I went over to the Playwright’s last night to pick up my tarot cards and we ended up having a beer and discussing what art should do.
Because, you know, I only like those small easy questions…
Ha, no, one of the things that I love about the Playwright is that she’s got this idea that theater can be a mirror for the community and that having those kinds of mirrors–experiencing your story as worth being told–is really valuable.
And the Playwright is all over this–from Act Like a GRRRL to Faith/Doubt to this piece she’s working on about the Civil Rights movement here in town–she’s all the time taking ordinary people’s lives (ah, "Ordinary Heroes" is the name of that play) and teasing out the story worth having told.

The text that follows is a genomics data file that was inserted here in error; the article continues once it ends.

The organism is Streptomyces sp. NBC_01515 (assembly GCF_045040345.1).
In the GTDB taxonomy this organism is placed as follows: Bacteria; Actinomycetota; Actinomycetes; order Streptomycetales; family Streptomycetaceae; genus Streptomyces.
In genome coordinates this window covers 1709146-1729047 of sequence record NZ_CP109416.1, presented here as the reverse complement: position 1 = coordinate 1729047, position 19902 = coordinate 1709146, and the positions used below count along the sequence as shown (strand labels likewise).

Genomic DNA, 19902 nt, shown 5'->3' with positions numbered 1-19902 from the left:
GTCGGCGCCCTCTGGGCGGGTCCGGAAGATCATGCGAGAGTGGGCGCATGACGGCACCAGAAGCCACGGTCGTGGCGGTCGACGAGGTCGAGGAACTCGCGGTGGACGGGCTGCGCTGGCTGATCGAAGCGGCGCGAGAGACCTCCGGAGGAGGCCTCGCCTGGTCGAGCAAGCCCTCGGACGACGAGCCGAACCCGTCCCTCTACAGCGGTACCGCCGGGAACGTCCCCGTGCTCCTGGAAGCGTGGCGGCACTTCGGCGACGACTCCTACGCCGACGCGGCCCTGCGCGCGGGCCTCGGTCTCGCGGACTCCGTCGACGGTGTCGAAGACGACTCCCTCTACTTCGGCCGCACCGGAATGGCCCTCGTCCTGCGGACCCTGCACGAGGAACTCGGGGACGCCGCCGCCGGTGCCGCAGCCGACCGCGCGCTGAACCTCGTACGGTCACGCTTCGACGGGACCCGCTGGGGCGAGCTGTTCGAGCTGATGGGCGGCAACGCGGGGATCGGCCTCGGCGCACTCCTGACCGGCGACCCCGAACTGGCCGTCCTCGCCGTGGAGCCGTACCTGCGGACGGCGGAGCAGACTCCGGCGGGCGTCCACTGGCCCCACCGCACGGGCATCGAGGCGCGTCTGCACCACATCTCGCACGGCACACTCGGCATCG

The Playwright said "I think everybody’s life could be a movie, that everyone has had a life worth telling. It’s never occurred to me to think that only the hoity-toity artistic community had stories worth sharing."
On Saturday, when we were all sitting around listening to Michael Rosenblum talk about what a revolution we’re in the midst of, I got to thinking that it’s not just that everyone has access to the ability to tell their stories (and my god, if you want a great discussion of that part of it, get you to Kat Coble’s), it’s that there’s been a real shift in the last little bit about what stories are worth telling.
Think of how excited historians are to discover slave narratives or even the scope of the 9/11 project in which bloggers tell the stories of the victims of 9/11.
I don’t think we’ve given up on the stories of larger than life characters who do things the rest of us can’t do, but I think we’ve made room in our cultural landscape for stories about ordinary people and we’ve come to appreciate that those people’s "ordinary" lives are filled with worthwhile transcendent stuff.